Image credit: From the personal collection of Jenifer Glynn. 1955. CC BY-SA 4.0.
One of the most important researchers involved in discovering the structure of DNA (deoxyribonucleic acid) would have celebrated their 99th birthday on July 25 this year. No – it is not James Watson or Francis Crick. It is Rosalind Franklin, a brilliant chemist, whose contribution to the discovery of DNA’s structure has gone largely unrecognized.
Rosalind Elsie Franklin was born 1920 in London. Aged only 15 she decided she wanted to be a scientist. Her father discouraged her scientific interest knowing that at the time such a career choice would be very difficult for women. Nevertheless, in 1938 Franklin enrolled at the University of Cambridge to study Chemistry.
After graduating in 1941 Franklin was awarded a research scholarship to complete a PhD. However, this work was cut short by the start of World War II. The young researcher gave up her scholarship in order to work for the British Coal Utilisation Research Association, where she investigated ways to use coal and carbon in the war effort. Fortunately, she could adopt this research into her doctoral thesis and received a PhD from the University of Cambridge in 1945.
In 1947 Franklin went to Paris, where she worked with Jacque Méring, an expert in X-ray crystallography. X-ray crystallography or X-ray diffraction is a technique that uses X-rays to determine the arrangement of atoms in a material. It is still widely used today in scientific research.
Her time in France not only taught Franklin the technique of X-ray crystallography, but also how to tackle scientific challenges. She would later need both skills to discover the structure of DNA.
So, why did people bother to figure out the structure of DNA? DNA or deoxyribonucleic acid is the genetic material inside your cells. DNA is like a blueprint or building plan for your body. It basically tells the cells of your body what to do. Almost all organisms store this building plan as DNA in their cells.
In 1951 Rosalind Franklin returned to Britain joining King’s College in London. There she started applying her knowledge about X-ray crystallography to study DNA. Franklin’s biggest contributions in the hunt for the DNA structure was finding the density of DNA and the insight that DNA forms a helix. A helix is a structure that looks like a cork screw or a wound staircase.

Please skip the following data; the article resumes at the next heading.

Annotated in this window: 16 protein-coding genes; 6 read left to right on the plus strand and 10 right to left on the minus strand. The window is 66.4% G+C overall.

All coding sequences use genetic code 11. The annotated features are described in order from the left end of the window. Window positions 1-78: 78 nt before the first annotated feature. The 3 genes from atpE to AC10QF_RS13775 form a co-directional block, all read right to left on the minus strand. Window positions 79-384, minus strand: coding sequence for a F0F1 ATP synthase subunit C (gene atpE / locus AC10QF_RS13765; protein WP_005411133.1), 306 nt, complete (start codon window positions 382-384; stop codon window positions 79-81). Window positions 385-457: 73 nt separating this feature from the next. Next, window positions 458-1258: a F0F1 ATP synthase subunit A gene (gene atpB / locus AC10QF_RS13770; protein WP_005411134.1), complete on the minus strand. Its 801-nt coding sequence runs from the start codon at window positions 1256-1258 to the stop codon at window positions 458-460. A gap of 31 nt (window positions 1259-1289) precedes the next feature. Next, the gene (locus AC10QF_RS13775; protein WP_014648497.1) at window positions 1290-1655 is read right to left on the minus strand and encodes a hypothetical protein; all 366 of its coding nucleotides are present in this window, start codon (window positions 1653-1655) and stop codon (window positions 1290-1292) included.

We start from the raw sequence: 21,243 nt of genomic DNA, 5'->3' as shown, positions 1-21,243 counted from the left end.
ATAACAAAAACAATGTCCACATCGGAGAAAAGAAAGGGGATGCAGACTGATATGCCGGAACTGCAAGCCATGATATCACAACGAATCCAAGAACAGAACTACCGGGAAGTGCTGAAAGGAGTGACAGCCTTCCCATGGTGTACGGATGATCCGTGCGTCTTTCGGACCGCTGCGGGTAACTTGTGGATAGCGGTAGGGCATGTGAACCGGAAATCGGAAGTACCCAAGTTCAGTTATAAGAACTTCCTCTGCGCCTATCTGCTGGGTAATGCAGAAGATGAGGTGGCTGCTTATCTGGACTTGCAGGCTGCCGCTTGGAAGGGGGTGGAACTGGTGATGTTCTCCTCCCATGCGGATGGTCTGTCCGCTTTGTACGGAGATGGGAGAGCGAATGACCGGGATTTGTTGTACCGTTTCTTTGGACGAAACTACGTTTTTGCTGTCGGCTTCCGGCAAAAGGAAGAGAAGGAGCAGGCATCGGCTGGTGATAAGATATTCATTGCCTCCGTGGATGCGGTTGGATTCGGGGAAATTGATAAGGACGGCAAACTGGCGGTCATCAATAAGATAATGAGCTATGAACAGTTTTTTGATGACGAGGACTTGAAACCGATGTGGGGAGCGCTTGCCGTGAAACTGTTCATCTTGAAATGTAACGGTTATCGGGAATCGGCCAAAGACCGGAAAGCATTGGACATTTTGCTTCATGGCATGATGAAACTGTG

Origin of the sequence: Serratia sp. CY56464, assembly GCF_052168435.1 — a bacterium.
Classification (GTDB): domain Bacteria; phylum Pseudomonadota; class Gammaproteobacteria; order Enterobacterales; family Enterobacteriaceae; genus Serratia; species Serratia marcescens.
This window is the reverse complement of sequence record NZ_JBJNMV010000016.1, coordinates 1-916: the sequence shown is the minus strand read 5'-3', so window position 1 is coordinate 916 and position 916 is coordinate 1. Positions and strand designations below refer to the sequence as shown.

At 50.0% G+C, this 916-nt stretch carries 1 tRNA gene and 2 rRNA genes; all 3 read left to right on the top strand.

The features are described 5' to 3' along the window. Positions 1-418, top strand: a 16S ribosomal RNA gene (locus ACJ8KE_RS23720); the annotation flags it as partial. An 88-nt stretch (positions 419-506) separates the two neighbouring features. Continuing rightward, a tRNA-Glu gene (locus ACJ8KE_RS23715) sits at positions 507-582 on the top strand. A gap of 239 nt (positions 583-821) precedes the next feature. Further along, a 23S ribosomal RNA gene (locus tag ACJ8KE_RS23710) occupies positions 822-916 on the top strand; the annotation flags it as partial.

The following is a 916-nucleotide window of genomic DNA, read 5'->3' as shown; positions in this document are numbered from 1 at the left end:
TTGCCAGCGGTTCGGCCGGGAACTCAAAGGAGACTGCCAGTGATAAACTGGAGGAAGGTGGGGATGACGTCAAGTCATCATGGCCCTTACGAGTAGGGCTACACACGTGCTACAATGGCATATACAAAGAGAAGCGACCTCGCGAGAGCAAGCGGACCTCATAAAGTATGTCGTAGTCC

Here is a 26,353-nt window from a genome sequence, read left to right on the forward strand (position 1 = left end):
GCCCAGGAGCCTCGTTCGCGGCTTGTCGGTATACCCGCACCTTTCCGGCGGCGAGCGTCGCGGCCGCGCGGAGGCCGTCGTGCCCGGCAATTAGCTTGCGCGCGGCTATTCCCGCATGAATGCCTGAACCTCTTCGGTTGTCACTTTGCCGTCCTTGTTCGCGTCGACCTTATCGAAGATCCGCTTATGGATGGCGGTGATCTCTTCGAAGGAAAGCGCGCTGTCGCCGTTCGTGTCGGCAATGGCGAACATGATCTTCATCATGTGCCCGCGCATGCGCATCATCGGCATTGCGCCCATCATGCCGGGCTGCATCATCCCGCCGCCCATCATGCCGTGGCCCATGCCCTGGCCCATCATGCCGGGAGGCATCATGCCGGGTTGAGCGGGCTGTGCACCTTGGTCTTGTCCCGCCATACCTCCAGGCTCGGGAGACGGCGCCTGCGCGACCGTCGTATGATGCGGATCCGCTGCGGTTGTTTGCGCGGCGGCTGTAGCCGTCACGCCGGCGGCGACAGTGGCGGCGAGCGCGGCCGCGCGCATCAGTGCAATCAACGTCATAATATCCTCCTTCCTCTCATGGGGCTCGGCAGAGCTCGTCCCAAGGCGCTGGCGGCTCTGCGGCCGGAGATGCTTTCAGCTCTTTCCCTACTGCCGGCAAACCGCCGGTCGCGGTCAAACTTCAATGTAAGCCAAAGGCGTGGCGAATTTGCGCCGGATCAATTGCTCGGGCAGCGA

Franklin did not know that she was in a race with two other scientists from the University of Cambridge, James Watson and Francis Crick. Even worse was that Franklin’s colleague at King’s College Maurice Wilkins had developed a friendship with Watson and Crick. Without Franklin’s knowledge or permission Wilkins passed on her results to Watson and Crick.
Finally, Watson and Crick combined Franklin’s findings and her X-ray diffraction images of DNA with their own research. Again, this was all done with neither Franklin’s knowledge nor her permission. In April 1953, together with Wilkins, they announced that the structure of DNA was a double helix, or in other words a wound ladder. The race was over.
Soon after Franklin took a position at Birkbeck College, London, where she continued to work on coal and DNA. In addition, she started to determine the structure of viruses, which Franklin herself saw as her biggest success. Rosalind Franklin died of cancer in April 1958, aged only 37. She never knew of the contribution she had made to discover the structure of DNA.
James Watson, Francis Crick and Maurice Wilkins were awarded the Nobel prize in Medicine for the discovery of the structure of DNA in 1962.
When discussing why Franklin did not receive the Nobel prize, the first argument is always that she died it was awarded in 1962. It is true that the Nobel prize is only awarded to people who are alive. However, in my opinion it is very unlikely that Franklin would have received the prize even if she had been alive in 1962.
There are two reasons for this. The first is that Watson, Crick and Wilkins never mentioned Franklin’s results in their publications despite having used them for their own work. In fact, Franklin never knew herself how much she had contributed to their model.
The second is that at the time women were just not well regarded in Science. When Franklin died in 1962 only three women had ever won the Nobel prize, Marie Curie, Irene Joliot-Curie and Gerty Cori. In addition, she had to battle the sexism in Science in her everyday life by protesting her lower pay and lack of promotion compared to her male colleagues.